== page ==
Root Tropism. Its Mechanism and Possible Functions in Drought Avoidance

Yutaka Miyazawa, Tomokazu Yamazaki, Teppei Moriwaki, Hideyuki Takahashi

    Research output: Contribution to journalArticlepeer-review

    12 Citations (Scopus)


    Land plants have evolved various mechanisms for responding to unfavourable environmental signals, which allows them to tolerate or avoid environmental stresses such as water deficit. To date, physiological and molecular mechanisms that contribute to drought tolerance have been intensely studied, however the mechanisms that confer drought avoidance have been less understood. To avoid drought conditions roots must sense environmental stimuli and respond by regulating growth away from water scarce areas or toward wet areas. Indeed, roots respond to numerous environmental stimuli, such as gravity, light and moisture gradient, and exhibit gravitropism, phototropism and hydrotropism, respectively. Of these root tropisms, hydrotropism can be considered to contribute directly to drought avoidance. As soil water status is affected by gravity or intense light, positive gravitropism and negative phototropism are assumed to contribute to drought avoidance. In this chapter, we describe what happens to cells faced with a water deficit and then outline the molecular mechanisms underlying different tropisms, with particular emphasis on the molecular mechanism contributing to root hydrotropism.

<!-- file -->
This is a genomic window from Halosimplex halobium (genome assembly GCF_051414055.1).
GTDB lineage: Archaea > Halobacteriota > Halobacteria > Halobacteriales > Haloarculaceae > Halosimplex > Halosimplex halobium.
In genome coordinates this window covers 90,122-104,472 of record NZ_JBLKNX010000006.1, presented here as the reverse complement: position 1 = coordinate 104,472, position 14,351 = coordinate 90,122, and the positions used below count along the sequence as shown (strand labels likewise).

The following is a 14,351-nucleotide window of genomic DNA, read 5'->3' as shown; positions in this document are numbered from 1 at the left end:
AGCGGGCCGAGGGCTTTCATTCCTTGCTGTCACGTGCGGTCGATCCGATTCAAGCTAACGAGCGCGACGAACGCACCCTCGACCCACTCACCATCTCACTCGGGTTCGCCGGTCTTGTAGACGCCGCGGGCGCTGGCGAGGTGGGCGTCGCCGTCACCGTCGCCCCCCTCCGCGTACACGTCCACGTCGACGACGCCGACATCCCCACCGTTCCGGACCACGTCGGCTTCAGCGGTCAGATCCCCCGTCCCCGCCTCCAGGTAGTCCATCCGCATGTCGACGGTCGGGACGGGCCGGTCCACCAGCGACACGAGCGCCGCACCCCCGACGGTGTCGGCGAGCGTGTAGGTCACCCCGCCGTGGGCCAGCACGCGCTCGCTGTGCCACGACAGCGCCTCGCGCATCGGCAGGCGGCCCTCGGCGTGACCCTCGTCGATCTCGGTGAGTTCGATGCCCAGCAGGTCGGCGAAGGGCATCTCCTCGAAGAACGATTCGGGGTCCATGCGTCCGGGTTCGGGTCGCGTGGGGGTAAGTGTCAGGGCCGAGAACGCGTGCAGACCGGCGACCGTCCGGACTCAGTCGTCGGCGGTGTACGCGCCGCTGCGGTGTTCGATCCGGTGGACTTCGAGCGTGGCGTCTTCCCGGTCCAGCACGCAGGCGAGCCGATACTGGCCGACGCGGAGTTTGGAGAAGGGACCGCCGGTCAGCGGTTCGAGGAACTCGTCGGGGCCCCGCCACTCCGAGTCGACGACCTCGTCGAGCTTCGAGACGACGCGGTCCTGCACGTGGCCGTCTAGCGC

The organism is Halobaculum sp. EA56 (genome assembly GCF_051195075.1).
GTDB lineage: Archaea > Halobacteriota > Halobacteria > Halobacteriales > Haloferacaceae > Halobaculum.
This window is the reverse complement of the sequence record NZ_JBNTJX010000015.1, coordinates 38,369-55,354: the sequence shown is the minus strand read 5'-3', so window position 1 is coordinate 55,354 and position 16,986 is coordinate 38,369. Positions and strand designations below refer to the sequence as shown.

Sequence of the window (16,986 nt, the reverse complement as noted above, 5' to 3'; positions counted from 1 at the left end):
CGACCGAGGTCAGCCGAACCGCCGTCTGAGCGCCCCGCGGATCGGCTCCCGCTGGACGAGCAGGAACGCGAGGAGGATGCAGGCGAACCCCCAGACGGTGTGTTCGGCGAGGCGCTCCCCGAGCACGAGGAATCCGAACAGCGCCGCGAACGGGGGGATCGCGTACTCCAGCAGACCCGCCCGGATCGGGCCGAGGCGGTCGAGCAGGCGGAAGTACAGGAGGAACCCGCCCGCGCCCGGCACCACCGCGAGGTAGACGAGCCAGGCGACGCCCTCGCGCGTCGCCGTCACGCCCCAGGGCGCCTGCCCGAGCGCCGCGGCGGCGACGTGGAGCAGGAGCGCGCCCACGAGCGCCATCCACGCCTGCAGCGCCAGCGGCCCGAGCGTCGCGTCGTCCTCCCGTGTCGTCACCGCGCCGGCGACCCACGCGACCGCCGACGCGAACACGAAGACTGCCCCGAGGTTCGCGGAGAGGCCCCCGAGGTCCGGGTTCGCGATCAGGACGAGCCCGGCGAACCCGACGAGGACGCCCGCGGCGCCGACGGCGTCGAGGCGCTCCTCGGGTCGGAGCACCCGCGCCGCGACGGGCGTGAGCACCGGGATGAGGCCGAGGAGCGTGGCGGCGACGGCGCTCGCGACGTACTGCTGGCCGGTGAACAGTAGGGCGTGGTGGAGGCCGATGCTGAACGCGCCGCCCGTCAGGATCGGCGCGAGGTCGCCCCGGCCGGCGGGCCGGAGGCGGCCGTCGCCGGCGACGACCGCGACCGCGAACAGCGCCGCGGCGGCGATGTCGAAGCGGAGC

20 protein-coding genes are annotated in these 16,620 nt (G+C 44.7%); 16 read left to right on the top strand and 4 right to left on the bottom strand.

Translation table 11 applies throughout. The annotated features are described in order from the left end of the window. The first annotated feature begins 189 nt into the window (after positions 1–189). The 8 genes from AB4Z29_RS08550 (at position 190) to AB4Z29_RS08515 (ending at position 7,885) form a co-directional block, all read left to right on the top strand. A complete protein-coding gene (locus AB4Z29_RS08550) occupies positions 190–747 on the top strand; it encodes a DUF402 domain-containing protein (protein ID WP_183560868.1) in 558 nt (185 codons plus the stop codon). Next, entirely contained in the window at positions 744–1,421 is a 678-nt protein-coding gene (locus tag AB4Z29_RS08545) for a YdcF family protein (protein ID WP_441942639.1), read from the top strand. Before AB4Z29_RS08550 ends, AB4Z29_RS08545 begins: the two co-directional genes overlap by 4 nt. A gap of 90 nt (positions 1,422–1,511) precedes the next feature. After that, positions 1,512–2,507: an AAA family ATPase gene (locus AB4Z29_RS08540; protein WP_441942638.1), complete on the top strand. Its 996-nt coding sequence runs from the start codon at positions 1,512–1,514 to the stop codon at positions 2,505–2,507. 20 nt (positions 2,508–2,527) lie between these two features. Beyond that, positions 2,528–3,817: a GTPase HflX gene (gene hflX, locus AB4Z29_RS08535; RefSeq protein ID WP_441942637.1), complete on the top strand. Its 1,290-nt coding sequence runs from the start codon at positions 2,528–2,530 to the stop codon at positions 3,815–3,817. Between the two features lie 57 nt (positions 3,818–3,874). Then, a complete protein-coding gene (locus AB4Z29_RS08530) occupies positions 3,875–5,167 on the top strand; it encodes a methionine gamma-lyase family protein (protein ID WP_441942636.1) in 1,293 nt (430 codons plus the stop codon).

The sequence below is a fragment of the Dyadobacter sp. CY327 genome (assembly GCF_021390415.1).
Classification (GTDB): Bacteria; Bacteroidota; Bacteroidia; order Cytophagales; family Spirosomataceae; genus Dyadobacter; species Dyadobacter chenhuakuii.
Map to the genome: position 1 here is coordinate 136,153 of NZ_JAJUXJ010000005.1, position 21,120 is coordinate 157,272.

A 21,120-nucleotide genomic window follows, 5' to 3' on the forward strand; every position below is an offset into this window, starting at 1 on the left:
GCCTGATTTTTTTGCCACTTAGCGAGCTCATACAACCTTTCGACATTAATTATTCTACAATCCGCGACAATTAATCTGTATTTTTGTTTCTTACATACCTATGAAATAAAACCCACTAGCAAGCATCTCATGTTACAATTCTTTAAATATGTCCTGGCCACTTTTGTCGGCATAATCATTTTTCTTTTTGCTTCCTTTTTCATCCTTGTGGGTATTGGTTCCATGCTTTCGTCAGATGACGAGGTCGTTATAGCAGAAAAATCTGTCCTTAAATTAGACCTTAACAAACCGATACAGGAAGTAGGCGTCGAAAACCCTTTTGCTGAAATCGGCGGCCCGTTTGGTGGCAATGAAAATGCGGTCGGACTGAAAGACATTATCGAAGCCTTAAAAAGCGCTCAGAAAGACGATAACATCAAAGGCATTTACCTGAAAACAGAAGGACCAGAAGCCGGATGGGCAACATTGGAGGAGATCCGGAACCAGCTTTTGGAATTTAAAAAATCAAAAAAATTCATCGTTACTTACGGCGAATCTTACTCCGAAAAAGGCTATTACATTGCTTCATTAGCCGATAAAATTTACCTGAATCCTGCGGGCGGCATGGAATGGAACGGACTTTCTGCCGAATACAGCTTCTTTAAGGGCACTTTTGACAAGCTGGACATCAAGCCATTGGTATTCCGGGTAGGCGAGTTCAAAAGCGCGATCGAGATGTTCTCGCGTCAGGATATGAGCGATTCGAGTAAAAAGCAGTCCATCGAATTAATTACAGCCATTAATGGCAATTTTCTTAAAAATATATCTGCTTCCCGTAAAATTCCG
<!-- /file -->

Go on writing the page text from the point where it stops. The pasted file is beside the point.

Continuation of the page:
Original languageEnglish
    Pages (from-to)349-375
    Number of pages27
    JournalAdvances in Botanical Research
    Publication statusPublished - 2011


    • Abscisic acid
    • Biosynthesis
    • Protein phosphorylation
    • RNA processing
    • Receptor
    • Signal transduction
    • Transporter

    ASJC Scopus subject areas

    • Plant Science


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